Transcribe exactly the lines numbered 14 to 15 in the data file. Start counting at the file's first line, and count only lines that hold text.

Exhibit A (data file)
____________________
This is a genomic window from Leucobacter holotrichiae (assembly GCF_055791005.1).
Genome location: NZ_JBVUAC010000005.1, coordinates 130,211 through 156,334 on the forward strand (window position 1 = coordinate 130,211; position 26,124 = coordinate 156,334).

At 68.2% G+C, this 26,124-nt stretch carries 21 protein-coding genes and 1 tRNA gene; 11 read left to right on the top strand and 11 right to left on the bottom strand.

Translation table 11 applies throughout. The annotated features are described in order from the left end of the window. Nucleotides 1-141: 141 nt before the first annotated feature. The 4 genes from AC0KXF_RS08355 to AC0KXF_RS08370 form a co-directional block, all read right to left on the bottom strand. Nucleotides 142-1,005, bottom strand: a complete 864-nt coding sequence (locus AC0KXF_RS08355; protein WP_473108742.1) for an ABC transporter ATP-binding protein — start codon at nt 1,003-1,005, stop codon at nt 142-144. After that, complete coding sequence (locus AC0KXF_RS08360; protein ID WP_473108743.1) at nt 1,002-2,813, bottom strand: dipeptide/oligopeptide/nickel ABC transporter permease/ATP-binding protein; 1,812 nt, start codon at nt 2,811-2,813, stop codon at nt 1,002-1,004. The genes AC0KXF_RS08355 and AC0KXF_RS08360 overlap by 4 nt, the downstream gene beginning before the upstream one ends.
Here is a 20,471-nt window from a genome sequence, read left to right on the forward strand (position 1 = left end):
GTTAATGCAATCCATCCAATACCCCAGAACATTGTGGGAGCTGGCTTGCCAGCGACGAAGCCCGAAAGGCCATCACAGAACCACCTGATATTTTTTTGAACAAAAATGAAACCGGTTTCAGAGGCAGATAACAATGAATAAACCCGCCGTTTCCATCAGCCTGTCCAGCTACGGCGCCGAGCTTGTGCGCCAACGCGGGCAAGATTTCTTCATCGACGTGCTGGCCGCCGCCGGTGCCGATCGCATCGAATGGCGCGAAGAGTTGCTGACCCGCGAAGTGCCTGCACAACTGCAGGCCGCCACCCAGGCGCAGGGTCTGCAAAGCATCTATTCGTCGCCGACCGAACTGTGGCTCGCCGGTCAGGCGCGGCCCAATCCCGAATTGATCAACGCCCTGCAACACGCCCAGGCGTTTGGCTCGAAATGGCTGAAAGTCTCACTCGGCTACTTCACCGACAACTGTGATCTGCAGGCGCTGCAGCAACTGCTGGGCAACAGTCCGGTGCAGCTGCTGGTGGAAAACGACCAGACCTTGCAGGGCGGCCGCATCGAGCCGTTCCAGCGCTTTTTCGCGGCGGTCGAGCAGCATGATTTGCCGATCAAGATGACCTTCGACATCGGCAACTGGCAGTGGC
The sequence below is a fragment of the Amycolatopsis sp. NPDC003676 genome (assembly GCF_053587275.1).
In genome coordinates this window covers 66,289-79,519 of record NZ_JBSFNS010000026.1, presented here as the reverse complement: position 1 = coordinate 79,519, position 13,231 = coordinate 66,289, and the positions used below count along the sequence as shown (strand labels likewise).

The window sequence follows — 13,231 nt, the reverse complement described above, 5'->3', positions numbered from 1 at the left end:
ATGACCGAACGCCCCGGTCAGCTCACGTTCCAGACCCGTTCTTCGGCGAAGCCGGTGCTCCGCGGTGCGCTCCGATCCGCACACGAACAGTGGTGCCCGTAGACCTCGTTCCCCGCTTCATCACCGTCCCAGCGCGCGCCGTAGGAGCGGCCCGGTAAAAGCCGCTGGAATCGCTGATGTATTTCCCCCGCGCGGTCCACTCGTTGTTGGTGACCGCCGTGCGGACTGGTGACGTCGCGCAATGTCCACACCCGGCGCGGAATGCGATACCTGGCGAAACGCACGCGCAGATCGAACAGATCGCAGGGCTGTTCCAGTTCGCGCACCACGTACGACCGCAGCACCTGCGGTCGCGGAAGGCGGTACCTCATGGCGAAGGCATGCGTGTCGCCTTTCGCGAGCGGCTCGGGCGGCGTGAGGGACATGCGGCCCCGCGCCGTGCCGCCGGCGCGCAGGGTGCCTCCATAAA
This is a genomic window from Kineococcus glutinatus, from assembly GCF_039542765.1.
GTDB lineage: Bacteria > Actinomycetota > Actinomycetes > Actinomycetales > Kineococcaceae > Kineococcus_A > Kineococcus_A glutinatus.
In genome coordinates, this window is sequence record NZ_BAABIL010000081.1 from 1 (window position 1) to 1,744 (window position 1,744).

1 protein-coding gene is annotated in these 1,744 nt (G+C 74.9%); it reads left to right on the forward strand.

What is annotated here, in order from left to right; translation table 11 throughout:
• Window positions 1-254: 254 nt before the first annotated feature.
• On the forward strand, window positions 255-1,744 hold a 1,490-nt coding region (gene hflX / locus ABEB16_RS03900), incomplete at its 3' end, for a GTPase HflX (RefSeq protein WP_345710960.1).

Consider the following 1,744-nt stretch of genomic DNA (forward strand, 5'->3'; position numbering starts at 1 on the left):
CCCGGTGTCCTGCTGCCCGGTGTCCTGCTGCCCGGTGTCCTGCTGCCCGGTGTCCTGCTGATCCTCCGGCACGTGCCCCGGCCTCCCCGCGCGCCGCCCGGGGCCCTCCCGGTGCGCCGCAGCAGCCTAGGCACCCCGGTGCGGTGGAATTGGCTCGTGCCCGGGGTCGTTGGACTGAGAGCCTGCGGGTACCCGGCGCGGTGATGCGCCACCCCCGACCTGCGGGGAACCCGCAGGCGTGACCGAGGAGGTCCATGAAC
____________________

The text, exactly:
1 protein-coding gene is annotated in these 1,744 nt (G+C 74.9%); it reads left to right on the forward strand.

What is annotated here, in order from left to right; translation table 11 throughout: